Wind turbines kill up to 39 million birds a year!

By |2013-03-18T19:56:16+00:00March 18th, 2013|CFACT Insights|94 Comments

In 1984 the California Energy Commission said “many institutional, engineering, environmental and economic issues must be resolved before the industry is secure and its growth can be assured.” Though it was not clearly stated, the primary environmental issue alluded to was the extreme hazard that wind turbines posed to raptors.

Since the early 1980s, the industry has known there is no way its propeller-style turbines could ever be safe for raptors. With exposed blade tips spinning in open space at speeds up to 200 mph, it was impossible. Wind developers also knew they would have a public relations nightmare if people ever learned how many eagles are actually being cut in half – or left with a smashed wing, to stumble around for days before dying.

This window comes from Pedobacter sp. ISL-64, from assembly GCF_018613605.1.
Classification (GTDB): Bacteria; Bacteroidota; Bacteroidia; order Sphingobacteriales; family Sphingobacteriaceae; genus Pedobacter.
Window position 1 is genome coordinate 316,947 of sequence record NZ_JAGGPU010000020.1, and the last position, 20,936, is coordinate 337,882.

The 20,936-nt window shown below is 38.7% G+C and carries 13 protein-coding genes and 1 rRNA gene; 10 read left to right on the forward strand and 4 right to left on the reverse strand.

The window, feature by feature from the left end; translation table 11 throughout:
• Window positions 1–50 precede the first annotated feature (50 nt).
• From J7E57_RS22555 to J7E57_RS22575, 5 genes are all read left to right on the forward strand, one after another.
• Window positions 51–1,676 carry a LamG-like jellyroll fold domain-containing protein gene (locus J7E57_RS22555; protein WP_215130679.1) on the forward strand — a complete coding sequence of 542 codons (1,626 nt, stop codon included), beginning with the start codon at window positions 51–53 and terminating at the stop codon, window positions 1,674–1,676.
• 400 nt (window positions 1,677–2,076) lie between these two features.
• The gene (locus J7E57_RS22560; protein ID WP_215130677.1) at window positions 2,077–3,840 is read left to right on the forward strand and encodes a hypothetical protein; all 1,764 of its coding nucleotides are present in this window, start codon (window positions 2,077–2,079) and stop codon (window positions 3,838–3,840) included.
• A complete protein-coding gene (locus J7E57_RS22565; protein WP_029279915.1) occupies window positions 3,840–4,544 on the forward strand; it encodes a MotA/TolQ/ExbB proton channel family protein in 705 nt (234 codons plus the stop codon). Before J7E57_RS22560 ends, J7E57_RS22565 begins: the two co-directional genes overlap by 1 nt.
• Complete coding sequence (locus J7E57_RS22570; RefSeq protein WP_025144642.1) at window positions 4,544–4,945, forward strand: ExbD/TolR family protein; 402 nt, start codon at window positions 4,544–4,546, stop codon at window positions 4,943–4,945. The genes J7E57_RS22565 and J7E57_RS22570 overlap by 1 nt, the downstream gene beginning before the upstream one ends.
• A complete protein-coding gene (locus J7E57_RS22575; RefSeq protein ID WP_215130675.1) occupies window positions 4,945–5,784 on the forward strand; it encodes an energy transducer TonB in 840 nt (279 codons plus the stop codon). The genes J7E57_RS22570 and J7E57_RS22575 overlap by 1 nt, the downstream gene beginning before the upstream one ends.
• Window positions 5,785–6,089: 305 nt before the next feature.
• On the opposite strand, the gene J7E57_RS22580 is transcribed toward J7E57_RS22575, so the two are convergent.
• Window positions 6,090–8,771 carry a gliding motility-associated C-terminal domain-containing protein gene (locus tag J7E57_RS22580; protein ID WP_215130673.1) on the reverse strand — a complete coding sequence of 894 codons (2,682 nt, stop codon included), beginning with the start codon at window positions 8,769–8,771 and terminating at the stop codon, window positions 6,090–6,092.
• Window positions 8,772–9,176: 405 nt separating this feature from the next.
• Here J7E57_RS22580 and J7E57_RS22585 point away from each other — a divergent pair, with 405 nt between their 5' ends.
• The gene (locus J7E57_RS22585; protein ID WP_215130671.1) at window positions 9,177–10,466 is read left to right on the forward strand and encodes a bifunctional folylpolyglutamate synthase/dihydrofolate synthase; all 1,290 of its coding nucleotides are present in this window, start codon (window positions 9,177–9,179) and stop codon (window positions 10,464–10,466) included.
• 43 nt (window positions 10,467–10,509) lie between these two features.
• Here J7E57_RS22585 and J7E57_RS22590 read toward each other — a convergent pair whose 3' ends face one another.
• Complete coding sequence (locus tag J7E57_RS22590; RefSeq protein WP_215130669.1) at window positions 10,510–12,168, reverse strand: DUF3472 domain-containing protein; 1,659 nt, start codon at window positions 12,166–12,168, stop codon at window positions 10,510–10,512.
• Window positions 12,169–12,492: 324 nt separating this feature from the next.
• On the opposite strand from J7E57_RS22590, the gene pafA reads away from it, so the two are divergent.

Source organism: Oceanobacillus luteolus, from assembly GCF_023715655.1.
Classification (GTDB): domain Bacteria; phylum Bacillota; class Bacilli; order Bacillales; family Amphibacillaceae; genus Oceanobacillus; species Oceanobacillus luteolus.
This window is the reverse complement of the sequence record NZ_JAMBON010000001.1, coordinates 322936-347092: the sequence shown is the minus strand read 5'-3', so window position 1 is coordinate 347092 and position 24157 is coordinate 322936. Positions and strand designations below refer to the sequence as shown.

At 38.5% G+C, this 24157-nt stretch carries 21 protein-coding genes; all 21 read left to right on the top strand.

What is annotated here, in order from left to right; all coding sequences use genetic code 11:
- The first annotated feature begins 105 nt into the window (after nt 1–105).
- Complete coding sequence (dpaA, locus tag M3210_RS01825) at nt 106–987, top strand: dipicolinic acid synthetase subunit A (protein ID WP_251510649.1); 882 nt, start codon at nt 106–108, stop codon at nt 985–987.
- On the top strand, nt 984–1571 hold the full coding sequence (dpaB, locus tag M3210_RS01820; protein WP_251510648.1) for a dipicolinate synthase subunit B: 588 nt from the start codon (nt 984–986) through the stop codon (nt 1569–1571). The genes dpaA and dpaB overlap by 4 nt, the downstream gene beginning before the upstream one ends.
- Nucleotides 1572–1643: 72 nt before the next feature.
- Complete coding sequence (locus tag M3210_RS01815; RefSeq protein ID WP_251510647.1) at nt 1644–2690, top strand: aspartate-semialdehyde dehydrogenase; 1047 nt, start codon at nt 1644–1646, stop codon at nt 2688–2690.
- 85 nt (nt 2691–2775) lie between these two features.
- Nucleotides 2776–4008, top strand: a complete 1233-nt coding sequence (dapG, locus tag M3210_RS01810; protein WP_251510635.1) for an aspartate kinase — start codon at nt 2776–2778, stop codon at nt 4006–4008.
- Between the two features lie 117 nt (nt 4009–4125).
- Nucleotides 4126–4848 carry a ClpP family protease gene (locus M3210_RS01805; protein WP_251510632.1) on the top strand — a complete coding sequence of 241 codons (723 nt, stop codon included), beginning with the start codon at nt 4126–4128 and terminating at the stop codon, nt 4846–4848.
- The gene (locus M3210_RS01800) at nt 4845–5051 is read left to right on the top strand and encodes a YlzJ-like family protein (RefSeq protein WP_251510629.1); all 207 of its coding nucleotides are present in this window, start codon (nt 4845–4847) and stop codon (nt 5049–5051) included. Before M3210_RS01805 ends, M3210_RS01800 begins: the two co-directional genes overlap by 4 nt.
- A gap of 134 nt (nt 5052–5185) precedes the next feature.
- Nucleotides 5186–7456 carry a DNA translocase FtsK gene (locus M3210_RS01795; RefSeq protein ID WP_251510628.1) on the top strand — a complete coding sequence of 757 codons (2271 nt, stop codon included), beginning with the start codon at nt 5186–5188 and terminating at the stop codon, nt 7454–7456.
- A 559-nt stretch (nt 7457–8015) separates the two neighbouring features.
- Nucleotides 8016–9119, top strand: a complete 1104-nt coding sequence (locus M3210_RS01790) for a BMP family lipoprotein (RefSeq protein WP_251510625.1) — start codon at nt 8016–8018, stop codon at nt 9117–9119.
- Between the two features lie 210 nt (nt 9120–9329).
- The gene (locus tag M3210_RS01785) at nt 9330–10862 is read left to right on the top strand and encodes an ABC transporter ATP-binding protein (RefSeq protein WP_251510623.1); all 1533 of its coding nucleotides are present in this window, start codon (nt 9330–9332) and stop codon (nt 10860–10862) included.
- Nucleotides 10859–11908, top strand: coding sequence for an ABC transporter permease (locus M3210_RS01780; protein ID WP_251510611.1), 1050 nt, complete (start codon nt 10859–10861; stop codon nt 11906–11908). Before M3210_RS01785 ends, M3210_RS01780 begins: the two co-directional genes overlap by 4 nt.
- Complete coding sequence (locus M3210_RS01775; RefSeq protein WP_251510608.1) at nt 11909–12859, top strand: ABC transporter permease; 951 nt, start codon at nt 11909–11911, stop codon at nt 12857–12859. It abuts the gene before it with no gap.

To hide this awful truth, strict wind farm operating guidelines were established – including high security, gag orders in leases and other agreements, and the prevention of accurate, meaningful mortality studies.

For the industry this business plan has succeeded quite well in keeping a lid on the mortality problem. While the public has some understanding that birds are killed by wind turbines, it doesn’t have a clue about the real mortality numbers. And the industry gets rewarded with subsidies, and immunity from endangered species and other wildlife laws.

Early studies identified the extent of the problem

To fully grasp the wind turbine mortality problem, one needs to examine the 2004 report from the Altamont Pass Wind Resource Area (APWRA). The study lasted five years (1998-2003), and researchers did not have full access to all the Altamont turbines.

This careful, honest effort analyzed turbine characteristics in relation to mortality and estimated mortality from body counts compiled in careful searches. Researchers then adjusted mortality numbers by examining statistical data based on searcher efficiency and other factors, such as carcass removal by predators and scavengers. The report even suggested that the mortality estimates probably erred on the low side, due to missed carcasses and other human errors.